Middle school can be remembered with both fondness and dread, and Erin Dionne '97 knows how to weave a narrative from that contradiction.
Over the past two years, Dionne has written a pair of popular books—Models Don't Eat Chocolate Cookies and The Total Tragedy of a Girl Named Hamlet—that feature young girls whose amusing struggles have resonated with a growing audience of devoted readers.
Her eighth-grade heroines encounter a series of embarrassing, but enlightening, situations—one is entered into a beauty pageant without her knowledge, while the other finds herself in the same class as her precocious seven-year-old sister.
Though her stories feature what Dionne calls "emotional truths" drawn from her middle school days, her aim is not merely to recount her own experiences. "It's all about creating interesting characters," she says, "and following them so readers can learn from them, grow with them, and ultimately take away what's relevant to their own lives."
Her third novel, Elsie Wyatt
Hates Loves Marching Band, will hit bookstores in fall 2011.
Below, Dionne tries her hand at nonfiction:
What is the most satisfying moment in your professional life?
Seeing my first book on bookstore shelves.
In your personal life?
The birth of my daughter, Charlotte Poe, in 2008.
What is your best BC memory?
There are so many good ones—from traveling with the band to bowl games and the NCAA tournament to hanging out with my roommates in Edmonds Hall.
What is your next goal?
To write two more books this summer.
What is one thing everyone should do while at BC?
Take a class outside of your comfort zone as a junior or senior.
How have you changed since graduation?
I hope I haven't changed too much! I think I'm less anxious about what the future holds. I've found that if you work hard and are a good person, everything typically turns out okay.
Why did you decide to attend BC?
My family lived in California when I applied to colleges, and I wanted to go to a Division I school on the East Coast. When I stepped onto campus, I thought, "This is what college is supposed to look like."
What is the secret to success?
Perseverance and taking risks. Without taking risks (and being willing to fail), you'll never realize your dreams.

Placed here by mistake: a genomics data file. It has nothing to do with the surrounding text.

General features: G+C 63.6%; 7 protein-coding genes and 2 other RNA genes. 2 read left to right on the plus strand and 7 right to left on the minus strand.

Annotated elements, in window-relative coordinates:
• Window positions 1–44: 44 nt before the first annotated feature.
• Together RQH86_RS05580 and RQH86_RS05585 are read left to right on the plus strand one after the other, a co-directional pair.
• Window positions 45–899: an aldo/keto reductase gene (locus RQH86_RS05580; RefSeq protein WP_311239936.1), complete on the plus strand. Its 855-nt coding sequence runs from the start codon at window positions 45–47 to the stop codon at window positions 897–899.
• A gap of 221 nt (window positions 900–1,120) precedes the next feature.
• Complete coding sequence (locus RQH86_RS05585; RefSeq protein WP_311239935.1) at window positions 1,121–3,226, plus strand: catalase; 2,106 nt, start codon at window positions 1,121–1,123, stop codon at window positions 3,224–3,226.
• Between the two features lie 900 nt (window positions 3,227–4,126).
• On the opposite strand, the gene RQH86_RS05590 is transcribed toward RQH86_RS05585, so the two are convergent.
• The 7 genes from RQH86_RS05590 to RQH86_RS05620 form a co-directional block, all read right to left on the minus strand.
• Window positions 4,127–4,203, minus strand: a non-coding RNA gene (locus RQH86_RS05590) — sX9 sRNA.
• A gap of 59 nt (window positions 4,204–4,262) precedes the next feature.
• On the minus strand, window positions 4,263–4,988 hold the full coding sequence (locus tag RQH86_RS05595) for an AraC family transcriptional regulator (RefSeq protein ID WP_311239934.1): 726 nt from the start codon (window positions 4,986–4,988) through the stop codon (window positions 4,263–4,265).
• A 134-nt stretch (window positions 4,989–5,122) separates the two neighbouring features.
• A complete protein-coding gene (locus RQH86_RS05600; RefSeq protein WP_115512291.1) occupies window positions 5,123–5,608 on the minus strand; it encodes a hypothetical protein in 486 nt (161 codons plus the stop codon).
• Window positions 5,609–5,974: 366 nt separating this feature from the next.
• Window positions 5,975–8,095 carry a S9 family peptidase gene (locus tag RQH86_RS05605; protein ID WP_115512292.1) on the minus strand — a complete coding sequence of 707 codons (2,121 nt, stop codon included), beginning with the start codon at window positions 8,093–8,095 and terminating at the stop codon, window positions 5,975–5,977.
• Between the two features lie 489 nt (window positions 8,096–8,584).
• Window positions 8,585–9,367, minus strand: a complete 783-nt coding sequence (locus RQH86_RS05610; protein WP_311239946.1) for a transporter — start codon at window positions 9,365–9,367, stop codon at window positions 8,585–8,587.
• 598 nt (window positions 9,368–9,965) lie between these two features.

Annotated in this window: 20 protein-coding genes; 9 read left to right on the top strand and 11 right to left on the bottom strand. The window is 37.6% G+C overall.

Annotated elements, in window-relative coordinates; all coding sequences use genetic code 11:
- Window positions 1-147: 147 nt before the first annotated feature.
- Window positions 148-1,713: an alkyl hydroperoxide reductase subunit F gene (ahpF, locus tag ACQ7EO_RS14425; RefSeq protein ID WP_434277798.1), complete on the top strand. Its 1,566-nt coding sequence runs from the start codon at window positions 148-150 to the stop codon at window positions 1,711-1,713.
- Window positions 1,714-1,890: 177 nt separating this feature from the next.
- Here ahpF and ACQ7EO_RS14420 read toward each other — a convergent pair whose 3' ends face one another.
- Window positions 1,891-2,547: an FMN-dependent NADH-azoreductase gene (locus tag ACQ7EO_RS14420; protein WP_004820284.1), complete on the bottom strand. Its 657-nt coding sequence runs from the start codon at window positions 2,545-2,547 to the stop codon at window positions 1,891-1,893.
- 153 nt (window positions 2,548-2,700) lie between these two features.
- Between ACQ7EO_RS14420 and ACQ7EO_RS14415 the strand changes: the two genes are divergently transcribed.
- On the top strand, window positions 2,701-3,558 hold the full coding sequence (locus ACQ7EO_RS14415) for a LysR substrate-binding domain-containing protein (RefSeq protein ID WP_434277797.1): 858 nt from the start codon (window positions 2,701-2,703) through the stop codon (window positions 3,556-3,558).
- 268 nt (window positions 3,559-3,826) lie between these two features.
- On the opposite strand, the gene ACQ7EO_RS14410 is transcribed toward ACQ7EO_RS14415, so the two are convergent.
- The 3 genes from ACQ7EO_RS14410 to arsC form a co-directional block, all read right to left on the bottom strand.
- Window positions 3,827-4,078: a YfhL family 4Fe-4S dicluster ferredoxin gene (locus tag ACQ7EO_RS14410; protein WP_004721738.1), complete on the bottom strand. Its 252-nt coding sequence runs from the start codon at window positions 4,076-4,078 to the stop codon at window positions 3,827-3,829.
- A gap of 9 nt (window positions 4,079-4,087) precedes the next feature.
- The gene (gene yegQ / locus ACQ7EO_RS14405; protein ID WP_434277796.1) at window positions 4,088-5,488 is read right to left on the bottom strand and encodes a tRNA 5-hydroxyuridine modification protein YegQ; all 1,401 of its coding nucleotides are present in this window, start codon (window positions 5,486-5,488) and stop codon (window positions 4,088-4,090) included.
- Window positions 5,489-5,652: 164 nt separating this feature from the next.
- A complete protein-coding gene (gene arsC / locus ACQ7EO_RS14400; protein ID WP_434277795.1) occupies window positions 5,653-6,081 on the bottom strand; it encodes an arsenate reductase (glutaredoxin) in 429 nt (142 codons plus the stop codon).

Where is your favorite spot on the Heights?
Bapst Library. It's everything a university library should be—beautiful, quiet, inspirational, and Gothic.
What would you do if you were BC president for a day?
Spend time on the Dustbowl talking to students and boost the budget of the bands program!
What was your first job?
I was a marketing assistant in the college division of Houghton Mifflin.
Where did you live freshman year?
Hardey 119. Yay, Newton Campus!
How do you relax?
Reading to—and snuggling with—my daughter.
What was your favorite BC class?
It's a tie: "The History of Horror" with Professor Raymond McNally and "Children's Literature" with Professor Bonnie Rudner.
What do you look forward to each day?
Spending time with my family and reading a good book.
What was your favorite BC activity?
Marching band and pep band. I played in both groups for all four years and met my best friends in the world through the bands program.
What is something your friends don't know about you?
I'm pretty open . . . but most people don't know I can recite the lyrics to just about any 1980s hair band song!
How much can you sing of the BC fight song?
Every word . . . I even know the "here men are men" version! (Thanks to the marching band.)
Who would play you in the film version of your life?
Hmmm . . . Tina Fey, maybe? My husband suggested Maggie Gyllenhaal. Take your pick.
What was the best meal at the BC dining hall?
Corcoran Commons was brand new when I was at BC—it was the "Lower Campus Dining Facility." They made a mean stir fry.